“Nemesis Awaits”: Albert Edwards Warns Of Central Bank Hubris

Were you feeling a bit chipper on Thursday, comforted by the promise of a long weekend?

Well, there’s nothing like a healthy dose of Albert Edwards to curb one’s enthusiasm.

The latest from SocGen’s incorrigible – but affable – perma-bear finds Edwards in rare form, picking apart the global central bank victory lap with a rather devastating look at inflation expectations and the extent to which (willful) ignorance is bliss when it comes to base effects from higher crude prices.

This is actually a really good note. That’s not to say that Edwards’ other recent missives aren’t good, but rather he seems to have actually sat down and thought about this one as opposed to resorting to the old stream-of-bearish-consciousness, “my ‘ice age’ thesis still applies, I promise” rant.

The first paragraph is vintage Edwards and he even manages to get in a Marc Faber reference for a little extra “doom-age.” Read below and enjoy as the sellside’s greatest bear speaks on the dangers of hubris…

Via SocGen

Commentators are always on the lookout for quirky indicators that suggest trouble might lie ahead. For a country, one good indicator of a forthcoming economic collapse has always been the Skyscraper Indicator. For an individual, appearing on the front cover of Time Magazine is seen as the kiss of death for one’s career. Being called ‘maestro’ didn’t do much for Alan Greenspan’s career! Alternatively analysts keep an eye on the size and glossiness of company annual reports as a sign of hubris. Also check out what baubles companies put in their entrance atriums (at my previous shop the management thought it a good idea to have a Formula 1 racing car in the hallway). Now we have central bankers patting themselves on the back for having done a jolly good job. That surely is the most worrying, hubristic signal of all.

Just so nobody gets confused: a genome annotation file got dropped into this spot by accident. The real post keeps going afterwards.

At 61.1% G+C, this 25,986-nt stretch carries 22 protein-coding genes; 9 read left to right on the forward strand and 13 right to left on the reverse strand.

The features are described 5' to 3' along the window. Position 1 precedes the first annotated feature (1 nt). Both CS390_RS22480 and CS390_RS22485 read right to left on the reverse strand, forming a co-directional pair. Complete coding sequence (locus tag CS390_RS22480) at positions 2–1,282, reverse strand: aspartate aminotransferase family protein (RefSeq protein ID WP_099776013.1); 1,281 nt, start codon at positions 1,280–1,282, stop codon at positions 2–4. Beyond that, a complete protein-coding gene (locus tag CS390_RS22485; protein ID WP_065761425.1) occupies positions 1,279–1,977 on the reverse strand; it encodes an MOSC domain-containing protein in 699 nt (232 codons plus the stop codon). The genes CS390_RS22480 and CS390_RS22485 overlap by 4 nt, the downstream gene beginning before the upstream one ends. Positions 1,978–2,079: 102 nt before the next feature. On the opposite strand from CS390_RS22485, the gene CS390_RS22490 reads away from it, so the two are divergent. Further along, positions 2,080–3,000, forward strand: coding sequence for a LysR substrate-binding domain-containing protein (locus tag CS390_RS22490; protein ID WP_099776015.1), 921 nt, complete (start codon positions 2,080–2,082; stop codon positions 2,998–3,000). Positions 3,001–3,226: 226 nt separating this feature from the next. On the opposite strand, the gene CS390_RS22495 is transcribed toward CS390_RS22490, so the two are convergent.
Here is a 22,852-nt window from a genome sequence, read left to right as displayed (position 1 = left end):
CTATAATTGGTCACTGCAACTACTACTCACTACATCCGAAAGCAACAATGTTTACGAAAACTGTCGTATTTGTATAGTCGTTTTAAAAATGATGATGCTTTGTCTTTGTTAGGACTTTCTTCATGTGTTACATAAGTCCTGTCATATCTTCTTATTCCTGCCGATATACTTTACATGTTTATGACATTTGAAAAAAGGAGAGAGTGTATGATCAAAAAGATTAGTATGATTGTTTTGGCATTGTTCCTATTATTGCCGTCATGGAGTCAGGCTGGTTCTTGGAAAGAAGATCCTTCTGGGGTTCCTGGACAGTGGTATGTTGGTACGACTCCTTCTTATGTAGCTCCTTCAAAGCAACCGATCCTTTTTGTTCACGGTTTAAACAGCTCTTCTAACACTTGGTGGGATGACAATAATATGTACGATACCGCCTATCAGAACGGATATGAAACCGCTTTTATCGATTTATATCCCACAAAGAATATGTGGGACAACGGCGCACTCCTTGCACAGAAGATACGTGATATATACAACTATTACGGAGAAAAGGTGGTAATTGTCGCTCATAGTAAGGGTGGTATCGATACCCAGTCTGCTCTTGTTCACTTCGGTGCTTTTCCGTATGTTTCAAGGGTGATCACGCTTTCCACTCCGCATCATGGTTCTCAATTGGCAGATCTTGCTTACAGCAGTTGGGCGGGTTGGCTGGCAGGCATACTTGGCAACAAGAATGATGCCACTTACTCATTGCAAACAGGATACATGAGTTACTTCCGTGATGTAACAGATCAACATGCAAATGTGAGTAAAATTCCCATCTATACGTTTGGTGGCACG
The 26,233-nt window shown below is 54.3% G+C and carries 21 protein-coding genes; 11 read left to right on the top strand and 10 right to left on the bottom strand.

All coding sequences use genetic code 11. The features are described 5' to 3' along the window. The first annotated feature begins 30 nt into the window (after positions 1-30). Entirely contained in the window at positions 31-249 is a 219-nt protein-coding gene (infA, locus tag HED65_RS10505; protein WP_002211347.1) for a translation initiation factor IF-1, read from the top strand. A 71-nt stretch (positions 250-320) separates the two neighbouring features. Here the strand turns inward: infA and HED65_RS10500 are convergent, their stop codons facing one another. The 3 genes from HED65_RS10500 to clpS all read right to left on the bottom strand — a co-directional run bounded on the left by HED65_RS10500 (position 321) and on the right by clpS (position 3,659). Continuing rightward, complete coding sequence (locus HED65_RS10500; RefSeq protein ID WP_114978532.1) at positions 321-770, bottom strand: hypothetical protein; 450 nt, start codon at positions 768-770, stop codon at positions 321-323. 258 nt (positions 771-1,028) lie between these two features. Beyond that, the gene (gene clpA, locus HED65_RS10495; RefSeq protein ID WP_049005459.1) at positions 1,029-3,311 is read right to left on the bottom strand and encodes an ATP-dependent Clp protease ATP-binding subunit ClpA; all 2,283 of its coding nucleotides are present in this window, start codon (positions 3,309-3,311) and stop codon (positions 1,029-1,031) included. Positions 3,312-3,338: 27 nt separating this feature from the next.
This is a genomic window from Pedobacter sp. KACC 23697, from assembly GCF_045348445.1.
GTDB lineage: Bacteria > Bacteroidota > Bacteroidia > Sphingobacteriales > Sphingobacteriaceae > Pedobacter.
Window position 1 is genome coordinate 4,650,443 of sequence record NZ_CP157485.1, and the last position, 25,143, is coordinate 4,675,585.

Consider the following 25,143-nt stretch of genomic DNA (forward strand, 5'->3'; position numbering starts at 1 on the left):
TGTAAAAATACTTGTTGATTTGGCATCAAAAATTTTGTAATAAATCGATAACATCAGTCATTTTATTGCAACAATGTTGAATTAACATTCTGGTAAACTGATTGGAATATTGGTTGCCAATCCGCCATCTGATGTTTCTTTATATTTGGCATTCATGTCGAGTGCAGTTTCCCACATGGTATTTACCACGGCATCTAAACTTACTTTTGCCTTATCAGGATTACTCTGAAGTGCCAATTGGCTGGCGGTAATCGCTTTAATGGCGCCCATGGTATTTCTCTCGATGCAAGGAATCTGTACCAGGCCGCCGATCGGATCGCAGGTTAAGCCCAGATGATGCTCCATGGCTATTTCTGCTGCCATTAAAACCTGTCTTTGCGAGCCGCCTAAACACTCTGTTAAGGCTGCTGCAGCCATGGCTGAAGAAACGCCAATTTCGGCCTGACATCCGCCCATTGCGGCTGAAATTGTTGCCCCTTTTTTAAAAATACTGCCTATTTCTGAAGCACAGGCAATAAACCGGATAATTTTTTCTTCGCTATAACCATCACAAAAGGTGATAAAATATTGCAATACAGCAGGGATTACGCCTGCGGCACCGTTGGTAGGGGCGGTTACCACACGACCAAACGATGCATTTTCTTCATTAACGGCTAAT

How’s this for Grade 1 central bank hubris; Peter Praet, the ECB’s chief economist said in a recent interview that, “Since the crisis we have had serious concerns about deflationary risks on several occasions in the euro area, but now we can say they have disappeared.”

Really? Has he seen the chart below, which shows core CPI in the eurozone heading sharply lower and now approaching its all-time low seen at the start of 2015! Not only that, but eurozone inflation expectations are also declining again, after surging in the aftermath of Donald Trump’s election. To be fair, Praet was focusing on the rise in headline inflation in the eurozone, which touched 2% in February before dropping back in March to 1½%. After some 18 months bobbing around the zero mark, I can understand why central bankers might be heaving a sigh of relief, but for them to take credit for a recovery in headline inflation is totally disingenuous given it has been entirely driven by a recovery in the oil price.

Similarly Janet Yellen was quoted saying the Fed is doing pretty well in meeting its congressionally mandated goals of low and stable inflation and a full-strength labour market. It’s this sort of comment that has led Marc Faber to want to short central bankers the only way being to buy gold. The increasing volume of central bank hubris may even explain the recent breakout of gold to the upside!